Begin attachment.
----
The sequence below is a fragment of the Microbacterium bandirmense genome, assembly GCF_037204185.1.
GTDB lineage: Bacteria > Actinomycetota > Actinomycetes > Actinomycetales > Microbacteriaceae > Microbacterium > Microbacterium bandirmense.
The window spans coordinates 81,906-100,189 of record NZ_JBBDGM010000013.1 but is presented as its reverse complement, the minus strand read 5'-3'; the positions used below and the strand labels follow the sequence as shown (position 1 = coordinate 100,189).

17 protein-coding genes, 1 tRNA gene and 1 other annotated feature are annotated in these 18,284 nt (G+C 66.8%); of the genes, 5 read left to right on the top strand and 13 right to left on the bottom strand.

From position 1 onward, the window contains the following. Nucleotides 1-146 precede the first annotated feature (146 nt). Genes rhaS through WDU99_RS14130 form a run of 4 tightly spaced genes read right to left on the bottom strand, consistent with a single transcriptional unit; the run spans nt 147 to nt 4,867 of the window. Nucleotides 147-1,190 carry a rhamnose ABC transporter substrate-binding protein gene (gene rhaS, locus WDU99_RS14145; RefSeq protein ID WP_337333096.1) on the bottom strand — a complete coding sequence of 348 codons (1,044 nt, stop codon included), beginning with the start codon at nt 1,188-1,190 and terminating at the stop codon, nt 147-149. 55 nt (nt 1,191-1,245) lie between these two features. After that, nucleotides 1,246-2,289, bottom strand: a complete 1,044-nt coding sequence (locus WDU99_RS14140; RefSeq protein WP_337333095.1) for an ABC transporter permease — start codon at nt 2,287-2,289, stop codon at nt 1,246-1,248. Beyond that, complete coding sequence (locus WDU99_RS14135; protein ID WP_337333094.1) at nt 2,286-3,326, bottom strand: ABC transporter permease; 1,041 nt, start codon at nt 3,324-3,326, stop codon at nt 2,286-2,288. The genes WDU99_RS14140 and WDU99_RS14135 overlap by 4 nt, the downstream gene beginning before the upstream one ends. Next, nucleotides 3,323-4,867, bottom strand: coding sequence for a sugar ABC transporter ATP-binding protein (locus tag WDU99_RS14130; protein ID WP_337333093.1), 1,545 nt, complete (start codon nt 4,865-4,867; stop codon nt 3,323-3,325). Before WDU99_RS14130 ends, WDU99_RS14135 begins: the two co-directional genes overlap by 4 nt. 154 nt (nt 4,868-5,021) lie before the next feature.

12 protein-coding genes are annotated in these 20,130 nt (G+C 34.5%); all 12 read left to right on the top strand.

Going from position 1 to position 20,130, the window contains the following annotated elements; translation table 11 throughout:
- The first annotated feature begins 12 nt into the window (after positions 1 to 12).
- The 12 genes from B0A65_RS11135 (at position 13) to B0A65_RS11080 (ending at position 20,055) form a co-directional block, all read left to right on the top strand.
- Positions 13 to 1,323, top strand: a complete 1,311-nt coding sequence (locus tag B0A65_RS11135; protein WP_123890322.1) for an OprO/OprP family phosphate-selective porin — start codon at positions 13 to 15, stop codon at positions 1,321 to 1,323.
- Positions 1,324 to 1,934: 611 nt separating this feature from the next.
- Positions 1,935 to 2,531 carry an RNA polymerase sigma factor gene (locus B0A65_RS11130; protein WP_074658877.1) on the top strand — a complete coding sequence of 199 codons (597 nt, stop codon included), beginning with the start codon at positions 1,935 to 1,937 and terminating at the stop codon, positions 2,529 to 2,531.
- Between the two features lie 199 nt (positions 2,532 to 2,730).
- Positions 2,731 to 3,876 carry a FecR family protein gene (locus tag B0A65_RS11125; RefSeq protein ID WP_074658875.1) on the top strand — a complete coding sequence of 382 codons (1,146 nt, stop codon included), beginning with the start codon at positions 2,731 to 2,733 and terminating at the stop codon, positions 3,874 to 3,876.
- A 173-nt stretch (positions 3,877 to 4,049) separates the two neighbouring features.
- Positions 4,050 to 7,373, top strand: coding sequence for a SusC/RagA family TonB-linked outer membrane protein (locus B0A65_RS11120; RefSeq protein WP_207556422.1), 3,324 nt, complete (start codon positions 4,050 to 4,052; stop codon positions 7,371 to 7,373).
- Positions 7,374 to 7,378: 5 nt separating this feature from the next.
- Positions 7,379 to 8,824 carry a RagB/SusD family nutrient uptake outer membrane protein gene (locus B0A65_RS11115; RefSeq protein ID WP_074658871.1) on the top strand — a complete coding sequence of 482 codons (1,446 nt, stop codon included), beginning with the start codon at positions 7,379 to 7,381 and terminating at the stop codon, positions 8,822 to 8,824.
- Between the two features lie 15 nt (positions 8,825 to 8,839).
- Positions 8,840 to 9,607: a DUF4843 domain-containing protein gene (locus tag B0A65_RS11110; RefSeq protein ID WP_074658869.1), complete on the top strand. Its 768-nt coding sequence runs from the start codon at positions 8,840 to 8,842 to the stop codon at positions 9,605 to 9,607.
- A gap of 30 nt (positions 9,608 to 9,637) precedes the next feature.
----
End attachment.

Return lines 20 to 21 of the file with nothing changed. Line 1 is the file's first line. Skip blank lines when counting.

- Positions 8,840 to 9,607: a DUF4843 domain-containing protein gene (locus tag B0A65_RS11110; RefSeq protein ID WP_074658869.1), complete on the top strand. Its 768-nt coding sequence runs from the start codon at positions 8,840 to 8,842 to the stop codon at positions 9,605 to 9,607.
- A gap of 30 nt (positions 9,608 to 9,637) precedes the next feature.